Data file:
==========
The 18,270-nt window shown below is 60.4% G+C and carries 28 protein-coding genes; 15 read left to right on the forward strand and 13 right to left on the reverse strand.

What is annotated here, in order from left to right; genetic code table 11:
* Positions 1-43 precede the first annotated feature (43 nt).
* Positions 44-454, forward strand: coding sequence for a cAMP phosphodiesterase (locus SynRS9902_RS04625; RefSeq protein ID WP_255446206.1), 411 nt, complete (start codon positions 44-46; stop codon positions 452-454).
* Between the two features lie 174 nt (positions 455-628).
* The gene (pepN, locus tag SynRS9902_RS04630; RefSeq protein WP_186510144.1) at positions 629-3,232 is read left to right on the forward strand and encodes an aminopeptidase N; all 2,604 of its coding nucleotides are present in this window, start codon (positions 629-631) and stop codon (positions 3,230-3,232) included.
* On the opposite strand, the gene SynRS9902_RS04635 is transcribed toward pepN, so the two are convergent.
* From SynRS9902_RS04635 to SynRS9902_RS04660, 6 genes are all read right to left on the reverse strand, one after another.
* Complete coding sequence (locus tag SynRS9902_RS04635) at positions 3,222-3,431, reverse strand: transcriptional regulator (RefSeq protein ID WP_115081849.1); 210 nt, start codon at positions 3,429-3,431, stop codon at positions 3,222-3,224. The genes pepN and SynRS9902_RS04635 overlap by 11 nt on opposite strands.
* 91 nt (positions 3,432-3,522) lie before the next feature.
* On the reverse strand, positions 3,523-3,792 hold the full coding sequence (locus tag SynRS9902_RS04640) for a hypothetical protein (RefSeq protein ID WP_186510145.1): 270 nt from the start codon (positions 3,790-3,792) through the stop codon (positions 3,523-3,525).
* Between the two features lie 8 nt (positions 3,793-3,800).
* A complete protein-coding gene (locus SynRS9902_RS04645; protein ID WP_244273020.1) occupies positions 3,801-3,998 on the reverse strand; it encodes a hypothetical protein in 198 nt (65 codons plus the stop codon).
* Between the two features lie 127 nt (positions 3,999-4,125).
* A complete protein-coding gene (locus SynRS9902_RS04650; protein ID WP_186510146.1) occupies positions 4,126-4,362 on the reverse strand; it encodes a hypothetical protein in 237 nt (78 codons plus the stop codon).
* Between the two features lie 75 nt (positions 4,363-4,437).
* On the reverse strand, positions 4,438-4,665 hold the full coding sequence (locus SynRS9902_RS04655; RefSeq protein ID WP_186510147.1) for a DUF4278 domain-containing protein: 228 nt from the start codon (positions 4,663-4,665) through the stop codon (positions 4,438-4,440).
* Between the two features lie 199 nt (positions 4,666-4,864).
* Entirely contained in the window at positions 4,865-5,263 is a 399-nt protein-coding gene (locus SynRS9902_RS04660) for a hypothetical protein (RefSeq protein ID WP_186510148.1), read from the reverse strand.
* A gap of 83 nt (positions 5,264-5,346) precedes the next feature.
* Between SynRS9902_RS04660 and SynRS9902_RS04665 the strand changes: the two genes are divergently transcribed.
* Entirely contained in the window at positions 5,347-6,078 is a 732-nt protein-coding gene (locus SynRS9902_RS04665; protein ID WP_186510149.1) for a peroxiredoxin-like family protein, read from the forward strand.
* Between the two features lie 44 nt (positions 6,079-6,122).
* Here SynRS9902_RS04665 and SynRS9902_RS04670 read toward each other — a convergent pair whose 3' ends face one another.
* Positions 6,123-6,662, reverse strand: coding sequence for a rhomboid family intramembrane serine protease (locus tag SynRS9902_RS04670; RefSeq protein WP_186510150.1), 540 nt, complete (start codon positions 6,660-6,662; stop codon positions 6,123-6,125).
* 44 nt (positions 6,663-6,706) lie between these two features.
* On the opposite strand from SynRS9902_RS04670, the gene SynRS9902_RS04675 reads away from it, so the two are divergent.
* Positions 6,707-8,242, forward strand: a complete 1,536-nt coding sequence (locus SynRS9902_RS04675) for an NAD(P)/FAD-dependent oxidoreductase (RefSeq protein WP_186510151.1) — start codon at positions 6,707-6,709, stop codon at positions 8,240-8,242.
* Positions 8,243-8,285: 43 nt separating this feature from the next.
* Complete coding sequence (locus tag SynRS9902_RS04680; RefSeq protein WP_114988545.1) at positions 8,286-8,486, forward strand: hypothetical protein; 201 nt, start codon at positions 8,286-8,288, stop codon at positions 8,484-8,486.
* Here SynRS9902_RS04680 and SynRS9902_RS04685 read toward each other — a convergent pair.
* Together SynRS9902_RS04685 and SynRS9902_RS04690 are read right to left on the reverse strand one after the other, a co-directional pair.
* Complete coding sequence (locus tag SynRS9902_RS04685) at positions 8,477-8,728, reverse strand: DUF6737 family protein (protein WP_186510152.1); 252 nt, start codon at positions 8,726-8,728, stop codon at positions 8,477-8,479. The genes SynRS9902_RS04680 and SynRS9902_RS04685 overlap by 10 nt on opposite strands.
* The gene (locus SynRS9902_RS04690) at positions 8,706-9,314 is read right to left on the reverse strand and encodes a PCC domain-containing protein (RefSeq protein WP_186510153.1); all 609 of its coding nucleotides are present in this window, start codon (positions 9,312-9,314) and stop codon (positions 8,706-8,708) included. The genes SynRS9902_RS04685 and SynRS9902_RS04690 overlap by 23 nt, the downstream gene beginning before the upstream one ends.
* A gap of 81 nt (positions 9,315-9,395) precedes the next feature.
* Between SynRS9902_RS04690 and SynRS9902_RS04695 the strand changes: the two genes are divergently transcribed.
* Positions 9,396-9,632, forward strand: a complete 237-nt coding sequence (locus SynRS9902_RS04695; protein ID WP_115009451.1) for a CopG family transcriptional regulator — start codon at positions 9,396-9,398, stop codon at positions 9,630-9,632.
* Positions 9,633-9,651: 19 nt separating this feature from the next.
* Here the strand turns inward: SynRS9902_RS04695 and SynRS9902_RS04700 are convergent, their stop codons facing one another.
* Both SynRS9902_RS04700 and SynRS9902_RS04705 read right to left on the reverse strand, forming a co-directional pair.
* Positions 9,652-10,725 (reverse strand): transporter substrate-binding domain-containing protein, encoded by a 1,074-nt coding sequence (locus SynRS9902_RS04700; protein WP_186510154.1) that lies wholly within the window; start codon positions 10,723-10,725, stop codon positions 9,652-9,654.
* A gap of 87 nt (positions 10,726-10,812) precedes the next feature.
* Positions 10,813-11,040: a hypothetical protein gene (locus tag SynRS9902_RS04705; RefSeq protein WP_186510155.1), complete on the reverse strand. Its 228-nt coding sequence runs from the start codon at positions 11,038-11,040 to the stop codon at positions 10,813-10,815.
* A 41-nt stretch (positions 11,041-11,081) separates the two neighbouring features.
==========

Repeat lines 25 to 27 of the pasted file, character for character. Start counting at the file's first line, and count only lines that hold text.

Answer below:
* Positions 6,123-6,662, reverse strand: coding sequence for a rhomboid family intramembrane serine protease (locus tag SynRS9902_RS04670; RefSeq protein WP_186510150.1), 540 nt, complete (start codon positions 6,660-6,662; stop codon positions 6,123-6,125).
* 44 nt (positions 6,663-6,706) lie between these two features.
* On the opposite strand from SynRS9902_RS04670, the gene SynRS9902_RS04675 reads away from it, so the two are divergent.